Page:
Tenants are being urged to conduct their own research into properties prior to renting in a guide published by the TDS Charitable Foundation.
This guide aims to present all the information tenants may need, such as the responsibilities and rights of all parties. The handbook is the latest of reports by Kate Faulkner, a property specialist, supported by the TDS Charitable Foundation with the intention of raising the standards of the private renting sector and educating those involved.
The Guide to Renting
The information sets out the process of renting: providing tips and insights including checking the background of the landlord, check-out procedure, and any managing issues you need to know about.
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You would not buy a car before conducting research on it first, so why rent a property before doing the same? One important piece of advice for tenants is to check their agent is accredited by self-regulated bodies such as ARLA or RICS. Landlords should also ideally be members of RLA, a student accommodation scheme or other landlords’ association.
Tenants should view properties where the EPC can be inspected upfront, so they can get an idea of utility bill costs and also ensure that no damp is visible. Privately rented properties must have in-date gas safety certificates, and preferably carbon monoxide detectors.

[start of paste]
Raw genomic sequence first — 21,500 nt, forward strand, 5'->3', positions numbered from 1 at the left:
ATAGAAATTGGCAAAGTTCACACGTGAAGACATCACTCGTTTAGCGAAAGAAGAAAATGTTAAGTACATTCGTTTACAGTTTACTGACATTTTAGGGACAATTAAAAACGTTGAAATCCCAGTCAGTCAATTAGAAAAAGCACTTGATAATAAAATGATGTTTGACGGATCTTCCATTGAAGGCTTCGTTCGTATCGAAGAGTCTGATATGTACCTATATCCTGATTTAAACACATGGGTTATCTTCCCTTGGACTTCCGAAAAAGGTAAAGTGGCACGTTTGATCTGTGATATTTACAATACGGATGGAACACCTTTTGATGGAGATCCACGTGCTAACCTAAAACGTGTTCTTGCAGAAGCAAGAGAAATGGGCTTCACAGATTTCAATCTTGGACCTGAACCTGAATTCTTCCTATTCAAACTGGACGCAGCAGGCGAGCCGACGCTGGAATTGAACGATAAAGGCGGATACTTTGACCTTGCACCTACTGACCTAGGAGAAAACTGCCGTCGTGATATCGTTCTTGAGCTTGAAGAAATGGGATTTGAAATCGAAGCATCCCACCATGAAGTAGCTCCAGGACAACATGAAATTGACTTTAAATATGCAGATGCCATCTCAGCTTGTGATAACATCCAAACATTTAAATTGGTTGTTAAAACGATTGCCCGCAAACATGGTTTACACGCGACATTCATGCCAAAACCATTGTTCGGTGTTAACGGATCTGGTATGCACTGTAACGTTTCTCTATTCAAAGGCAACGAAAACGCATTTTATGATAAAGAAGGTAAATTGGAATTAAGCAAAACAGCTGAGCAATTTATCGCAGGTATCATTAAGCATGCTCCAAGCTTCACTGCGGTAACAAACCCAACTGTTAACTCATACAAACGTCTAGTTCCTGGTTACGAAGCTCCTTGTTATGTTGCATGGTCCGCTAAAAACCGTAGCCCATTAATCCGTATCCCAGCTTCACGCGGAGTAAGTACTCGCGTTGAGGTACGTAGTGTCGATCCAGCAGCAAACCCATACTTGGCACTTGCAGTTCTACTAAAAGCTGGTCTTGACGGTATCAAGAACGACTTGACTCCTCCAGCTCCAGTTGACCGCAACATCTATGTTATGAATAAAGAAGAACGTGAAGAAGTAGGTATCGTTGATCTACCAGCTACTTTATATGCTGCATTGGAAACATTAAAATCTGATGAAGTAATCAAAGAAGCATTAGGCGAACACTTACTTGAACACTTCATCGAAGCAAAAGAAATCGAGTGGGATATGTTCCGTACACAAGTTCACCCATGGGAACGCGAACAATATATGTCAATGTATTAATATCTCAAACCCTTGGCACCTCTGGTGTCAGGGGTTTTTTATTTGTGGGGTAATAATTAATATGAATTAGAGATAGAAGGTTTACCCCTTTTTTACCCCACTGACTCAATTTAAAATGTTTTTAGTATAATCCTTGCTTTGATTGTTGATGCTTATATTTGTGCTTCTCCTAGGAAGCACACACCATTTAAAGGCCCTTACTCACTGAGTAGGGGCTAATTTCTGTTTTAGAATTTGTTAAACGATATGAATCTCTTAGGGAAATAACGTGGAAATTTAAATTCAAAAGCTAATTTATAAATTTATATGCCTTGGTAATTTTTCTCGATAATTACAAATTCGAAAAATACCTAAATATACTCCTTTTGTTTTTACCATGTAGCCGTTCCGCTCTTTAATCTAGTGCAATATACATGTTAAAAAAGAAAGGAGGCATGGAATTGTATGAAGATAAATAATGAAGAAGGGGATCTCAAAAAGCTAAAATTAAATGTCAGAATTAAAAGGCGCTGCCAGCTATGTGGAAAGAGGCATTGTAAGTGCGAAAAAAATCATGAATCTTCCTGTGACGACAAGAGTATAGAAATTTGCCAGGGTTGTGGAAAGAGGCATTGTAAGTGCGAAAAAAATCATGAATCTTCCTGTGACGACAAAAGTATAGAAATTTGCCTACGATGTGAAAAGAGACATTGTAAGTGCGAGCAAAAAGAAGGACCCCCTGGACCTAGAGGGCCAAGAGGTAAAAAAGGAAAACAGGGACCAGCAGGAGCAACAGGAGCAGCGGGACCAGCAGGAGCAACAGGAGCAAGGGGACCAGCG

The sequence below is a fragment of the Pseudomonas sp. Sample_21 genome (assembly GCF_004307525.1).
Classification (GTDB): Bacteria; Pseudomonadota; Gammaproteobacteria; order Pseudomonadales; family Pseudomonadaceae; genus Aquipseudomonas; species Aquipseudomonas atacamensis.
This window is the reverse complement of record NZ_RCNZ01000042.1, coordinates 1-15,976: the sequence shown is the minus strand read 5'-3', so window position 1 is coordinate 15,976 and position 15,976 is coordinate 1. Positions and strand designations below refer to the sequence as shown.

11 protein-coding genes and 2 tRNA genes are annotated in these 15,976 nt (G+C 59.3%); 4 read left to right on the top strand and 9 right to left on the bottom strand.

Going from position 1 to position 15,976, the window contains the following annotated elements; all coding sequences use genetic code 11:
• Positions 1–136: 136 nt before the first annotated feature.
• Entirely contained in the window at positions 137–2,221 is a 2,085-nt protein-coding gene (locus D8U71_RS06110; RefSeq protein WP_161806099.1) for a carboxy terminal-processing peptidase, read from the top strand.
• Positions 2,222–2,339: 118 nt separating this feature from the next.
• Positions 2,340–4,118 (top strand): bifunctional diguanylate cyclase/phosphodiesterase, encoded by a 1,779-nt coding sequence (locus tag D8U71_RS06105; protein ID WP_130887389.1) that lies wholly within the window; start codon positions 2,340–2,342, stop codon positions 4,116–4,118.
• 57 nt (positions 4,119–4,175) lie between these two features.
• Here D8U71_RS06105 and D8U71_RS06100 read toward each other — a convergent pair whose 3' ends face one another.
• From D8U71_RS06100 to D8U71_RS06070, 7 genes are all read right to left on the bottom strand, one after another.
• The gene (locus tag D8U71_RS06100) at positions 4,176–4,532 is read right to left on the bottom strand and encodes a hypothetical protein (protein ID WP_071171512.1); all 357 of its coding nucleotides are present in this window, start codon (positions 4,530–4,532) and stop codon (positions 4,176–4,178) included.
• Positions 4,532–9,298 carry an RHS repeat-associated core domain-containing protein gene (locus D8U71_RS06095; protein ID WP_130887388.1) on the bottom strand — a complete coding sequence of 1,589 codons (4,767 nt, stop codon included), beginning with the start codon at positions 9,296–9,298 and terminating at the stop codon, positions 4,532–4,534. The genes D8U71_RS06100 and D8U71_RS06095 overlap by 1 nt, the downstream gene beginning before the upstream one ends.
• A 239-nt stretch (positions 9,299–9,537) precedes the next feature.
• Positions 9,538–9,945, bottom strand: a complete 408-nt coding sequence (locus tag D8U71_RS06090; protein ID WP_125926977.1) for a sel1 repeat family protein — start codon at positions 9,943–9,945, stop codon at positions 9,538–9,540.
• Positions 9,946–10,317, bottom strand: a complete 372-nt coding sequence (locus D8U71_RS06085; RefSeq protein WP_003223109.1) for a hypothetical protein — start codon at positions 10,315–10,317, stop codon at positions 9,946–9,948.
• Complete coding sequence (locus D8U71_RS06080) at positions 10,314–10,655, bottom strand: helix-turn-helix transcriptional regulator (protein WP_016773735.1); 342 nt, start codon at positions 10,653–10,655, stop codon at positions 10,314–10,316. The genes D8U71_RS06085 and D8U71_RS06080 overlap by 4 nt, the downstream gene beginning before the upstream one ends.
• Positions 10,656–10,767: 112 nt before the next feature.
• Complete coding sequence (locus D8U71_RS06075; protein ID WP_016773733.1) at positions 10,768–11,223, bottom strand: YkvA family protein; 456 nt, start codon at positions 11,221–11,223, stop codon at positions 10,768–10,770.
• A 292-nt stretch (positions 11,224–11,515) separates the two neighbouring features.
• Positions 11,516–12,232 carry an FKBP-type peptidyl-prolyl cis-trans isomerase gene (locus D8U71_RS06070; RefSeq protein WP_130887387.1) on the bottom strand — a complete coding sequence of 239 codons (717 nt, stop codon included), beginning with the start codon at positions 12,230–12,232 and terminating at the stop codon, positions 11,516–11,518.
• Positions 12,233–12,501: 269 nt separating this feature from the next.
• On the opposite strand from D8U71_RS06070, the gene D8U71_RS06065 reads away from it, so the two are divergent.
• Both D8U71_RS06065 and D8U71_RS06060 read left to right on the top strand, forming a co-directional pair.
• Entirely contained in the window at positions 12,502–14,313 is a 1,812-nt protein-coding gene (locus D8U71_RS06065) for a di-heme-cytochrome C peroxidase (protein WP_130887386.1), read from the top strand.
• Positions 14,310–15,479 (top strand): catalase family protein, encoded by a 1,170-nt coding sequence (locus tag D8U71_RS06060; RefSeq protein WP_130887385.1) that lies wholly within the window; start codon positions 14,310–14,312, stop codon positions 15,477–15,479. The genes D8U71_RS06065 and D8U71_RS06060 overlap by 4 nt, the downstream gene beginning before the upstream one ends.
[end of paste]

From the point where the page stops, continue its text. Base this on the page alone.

Landlords must safely protect deposits in a legally recognised protection scheme, like TDS.
Lack of Regulation
In the private rental market laws are not regularly enforced, and governance and regulation is lacking. Tenants must spend more time reading up on how to lease a property safely and legally before falling in love with their dream property.
Should the worst happen with your landlord, it is important to follow the correct channels in complaints. Tenants must refuse to accept any illegal behaviour by landlords.
By issuing this guide, it is hoped tenants can spot any rogue landlords before signing contracts, thereby potentially driving out people that make the market challenging for credible landlords. If tenants regularly walk away from properties with poor standards, landlords will have no choice but to make amends to their rental homes.
Taking under half an hour to read from front to back, this new rental guide can save many tenants headaches.